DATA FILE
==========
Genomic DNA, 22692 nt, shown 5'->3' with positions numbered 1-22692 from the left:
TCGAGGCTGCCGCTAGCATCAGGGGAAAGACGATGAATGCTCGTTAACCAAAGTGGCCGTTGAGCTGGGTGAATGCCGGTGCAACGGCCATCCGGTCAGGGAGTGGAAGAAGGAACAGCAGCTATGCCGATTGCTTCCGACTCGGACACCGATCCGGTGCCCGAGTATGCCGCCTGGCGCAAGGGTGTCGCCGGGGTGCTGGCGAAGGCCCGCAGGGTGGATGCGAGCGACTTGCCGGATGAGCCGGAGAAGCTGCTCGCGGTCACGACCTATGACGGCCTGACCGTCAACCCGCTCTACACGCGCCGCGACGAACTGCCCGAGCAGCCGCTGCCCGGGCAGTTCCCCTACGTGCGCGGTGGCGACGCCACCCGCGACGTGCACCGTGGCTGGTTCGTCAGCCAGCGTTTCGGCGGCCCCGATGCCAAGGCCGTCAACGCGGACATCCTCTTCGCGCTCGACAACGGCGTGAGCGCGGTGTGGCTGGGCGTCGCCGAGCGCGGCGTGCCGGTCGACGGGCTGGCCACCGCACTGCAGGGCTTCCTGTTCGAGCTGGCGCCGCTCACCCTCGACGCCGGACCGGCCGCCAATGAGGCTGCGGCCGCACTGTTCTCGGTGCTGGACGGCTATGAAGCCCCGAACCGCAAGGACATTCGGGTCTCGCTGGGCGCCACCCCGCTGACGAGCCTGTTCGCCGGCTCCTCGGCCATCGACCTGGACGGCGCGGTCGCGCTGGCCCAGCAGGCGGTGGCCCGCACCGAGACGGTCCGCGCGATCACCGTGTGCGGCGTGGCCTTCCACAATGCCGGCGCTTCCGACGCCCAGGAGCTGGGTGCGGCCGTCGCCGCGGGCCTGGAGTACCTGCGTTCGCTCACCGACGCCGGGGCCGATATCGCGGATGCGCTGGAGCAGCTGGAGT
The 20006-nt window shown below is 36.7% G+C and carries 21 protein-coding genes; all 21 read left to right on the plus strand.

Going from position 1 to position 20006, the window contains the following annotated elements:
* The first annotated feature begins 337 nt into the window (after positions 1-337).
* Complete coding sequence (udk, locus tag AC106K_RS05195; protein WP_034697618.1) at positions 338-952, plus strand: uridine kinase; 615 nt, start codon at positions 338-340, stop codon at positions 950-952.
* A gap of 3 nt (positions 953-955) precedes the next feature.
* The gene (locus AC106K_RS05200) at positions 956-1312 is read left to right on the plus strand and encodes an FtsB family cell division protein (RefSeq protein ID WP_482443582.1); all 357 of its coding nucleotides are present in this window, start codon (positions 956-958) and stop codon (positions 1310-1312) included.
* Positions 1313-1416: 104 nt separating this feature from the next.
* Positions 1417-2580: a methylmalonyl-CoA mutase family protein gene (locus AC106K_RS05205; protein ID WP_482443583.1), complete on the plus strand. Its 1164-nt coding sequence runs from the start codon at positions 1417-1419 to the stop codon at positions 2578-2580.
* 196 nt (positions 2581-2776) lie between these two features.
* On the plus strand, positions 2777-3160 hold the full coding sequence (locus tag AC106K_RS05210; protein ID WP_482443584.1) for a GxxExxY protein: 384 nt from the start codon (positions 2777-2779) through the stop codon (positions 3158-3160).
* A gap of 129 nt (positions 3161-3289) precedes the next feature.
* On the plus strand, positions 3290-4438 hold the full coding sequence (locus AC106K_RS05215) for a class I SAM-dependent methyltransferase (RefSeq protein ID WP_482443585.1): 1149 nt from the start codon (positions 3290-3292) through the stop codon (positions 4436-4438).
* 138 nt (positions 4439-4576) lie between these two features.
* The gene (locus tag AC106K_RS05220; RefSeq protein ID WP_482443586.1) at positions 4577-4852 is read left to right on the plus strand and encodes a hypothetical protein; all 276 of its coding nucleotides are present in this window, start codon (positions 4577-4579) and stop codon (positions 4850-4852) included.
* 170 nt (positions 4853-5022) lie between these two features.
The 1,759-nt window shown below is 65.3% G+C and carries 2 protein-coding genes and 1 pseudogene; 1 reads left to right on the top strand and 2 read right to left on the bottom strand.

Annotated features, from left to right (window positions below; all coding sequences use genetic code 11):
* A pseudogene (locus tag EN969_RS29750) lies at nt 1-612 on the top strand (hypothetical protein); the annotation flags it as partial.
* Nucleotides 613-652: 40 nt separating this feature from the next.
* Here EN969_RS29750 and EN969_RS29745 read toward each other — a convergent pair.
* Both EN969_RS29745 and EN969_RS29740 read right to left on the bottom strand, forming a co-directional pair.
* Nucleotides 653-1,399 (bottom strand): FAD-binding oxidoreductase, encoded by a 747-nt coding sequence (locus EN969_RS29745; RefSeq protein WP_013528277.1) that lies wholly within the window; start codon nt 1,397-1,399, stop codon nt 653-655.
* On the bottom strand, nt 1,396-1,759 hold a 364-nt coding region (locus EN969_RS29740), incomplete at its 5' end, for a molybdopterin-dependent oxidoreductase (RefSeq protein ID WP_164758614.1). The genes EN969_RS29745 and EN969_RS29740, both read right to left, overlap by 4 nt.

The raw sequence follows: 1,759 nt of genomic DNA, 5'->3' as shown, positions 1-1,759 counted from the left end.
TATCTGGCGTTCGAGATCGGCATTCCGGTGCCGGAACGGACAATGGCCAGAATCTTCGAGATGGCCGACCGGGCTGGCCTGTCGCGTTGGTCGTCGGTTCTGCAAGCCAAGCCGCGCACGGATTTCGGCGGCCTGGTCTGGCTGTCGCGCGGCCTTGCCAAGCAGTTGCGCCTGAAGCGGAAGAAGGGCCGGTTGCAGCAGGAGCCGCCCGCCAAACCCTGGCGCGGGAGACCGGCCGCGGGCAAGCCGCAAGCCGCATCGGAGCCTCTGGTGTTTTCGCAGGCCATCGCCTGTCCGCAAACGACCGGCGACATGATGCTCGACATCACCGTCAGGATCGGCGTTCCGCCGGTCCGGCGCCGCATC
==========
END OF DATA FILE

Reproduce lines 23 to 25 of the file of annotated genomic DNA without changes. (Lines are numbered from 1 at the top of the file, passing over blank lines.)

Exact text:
* Both EN969_RS29745 and EN969_RS29740 read right to left on the bottom strand, forming a co-directional pair.
* Nucleotides 653-1,399 (bottom strand): FAD-binding oxidoreductase, encoded by a 747-nt coding sequence (locus EN969_RS29745; RefSeq protein WP_013528277.1) that lies wholly within the window; start codon nt 1,397-1,399, stop codon nt 653-655.
* On the bottom strand, nt 1,396-1,759 hold a 364-nt coding region (locus EN969_RS29740), incomplete at its 5' end, for a molybdopterin-dependent oxidoreductase (RefSeq protein ID WP_164758614.1). The genes EN969_RS29745 and EN969_RS29740, both read right to left, overlap by 4 nt.